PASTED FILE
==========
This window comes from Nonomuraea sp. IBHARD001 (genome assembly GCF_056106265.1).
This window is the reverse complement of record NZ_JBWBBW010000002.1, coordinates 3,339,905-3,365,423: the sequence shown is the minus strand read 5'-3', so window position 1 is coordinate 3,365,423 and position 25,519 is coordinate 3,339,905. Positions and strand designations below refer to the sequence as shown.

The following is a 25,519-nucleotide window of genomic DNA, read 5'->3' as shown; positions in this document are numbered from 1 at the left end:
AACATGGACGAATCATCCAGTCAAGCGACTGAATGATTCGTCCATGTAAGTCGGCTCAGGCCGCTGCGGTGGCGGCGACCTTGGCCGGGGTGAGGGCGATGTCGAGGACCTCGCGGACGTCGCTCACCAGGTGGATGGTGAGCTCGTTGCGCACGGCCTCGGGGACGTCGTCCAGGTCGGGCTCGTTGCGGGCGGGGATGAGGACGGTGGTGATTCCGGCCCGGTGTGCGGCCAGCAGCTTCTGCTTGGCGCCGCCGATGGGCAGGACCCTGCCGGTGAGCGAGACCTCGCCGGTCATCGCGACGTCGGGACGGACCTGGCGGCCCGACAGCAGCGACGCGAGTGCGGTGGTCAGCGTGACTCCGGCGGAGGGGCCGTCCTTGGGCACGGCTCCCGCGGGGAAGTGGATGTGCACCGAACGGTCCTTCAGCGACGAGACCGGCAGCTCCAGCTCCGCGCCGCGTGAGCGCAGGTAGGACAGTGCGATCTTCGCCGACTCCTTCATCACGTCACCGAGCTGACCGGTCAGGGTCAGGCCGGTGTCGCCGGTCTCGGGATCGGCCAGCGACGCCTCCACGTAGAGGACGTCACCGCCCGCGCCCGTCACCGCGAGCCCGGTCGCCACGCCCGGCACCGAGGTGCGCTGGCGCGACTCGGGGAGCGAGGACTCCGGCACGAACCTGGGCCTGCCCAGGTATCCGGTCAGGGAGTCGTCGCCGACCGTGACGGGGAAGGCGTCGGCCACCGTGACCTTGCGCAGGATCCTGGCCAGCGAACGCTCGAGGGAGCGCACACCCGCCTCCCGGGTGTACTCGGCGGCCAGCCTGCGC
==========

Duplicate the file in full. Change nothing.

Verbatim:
This window comes from Nonomuraea sp. IBHARD001 (genome assembly GCF_056106265.1).
This window is the reverse complement of record NZ_JBWBBW010000002.1, coordinates 3,339,905-3,365,423: the sequence shown is the minus strand read 5'-3', so window position 1 is coordinate 3,365,423 and position 25,519 is coordinate 3,339,905. Positions and strand designations below refer to the sequence as shown.

The following is a 25,519-nucleotide window of genomic DNA, read 5'->3' as shown; positions in this document are numbered from 1 at the left end:
AACATGGACGAATCATCCAGTCAAGCGACTGAATGATTCGTCCATGTAAGTCGGCTCAGGCCGCTGCGGTGGCGGCGACCTTGGCCGGGGTGAGGGCGATGTCGAGGACCTCGCGGACGTCGCTCACCAGGTGGATGGTGAGCTCGTTGCGCACGGCCTCGGGGACGTCGTCCAGGTCGGGCTCGTTGCGGGCGGGGATGAGGACGGTGGTGATTCCGGCCCGGTGTGCGGCCAGCAGCTTCTGCTTGGCGCCGCCGATGGGCAGGACCCTGCCGGTGAGCGAGACCTCGCCGGTCATCGCGACGTCGGGACGGACCTGGCGGCCCGACAGCAGCGACGCGAGTGCGGTGGTCAGCGTGACTCCGGCGGAGGGGCCGTCCTTGGGCACGGCTCCCGCGGGGAAGTGGATGTGCACCGAACGGTCCTTCAGCGACGAGACCGGCAGCTCCAGCTCCGCGCCGCGTGAGCGCAGGTAGGACAGTGCGATCTTCGCCGACTCCTTCATCACGTCACCGAGCTGACCGGTCAGGGTCAGGCCGGTGTCGCCGGTCTCGGGATCGGCCAGCGACGCCTCCACGTAGAGGACGTCACCGCCCGCGCCCGTCACCGCGAGCCCGGTCGCCACGCCCGGCACCGAGGTGCGCTGGCGCGACTCGGGGAGCGAGGACTCCGGCACGAACCTGGGCCTGCCCAGGTATCCGGTCAGGGAGTCGTCGCCGACCGTGACGGGGAAGGCGTCGGCCACCGTGACCTTGCGCAGGATCCTGGCCAGCGAACGCTCGAGGGAGCGCACACCCGCCTCCCGGGTGTACTCGGCGGCCAGCCTGCGC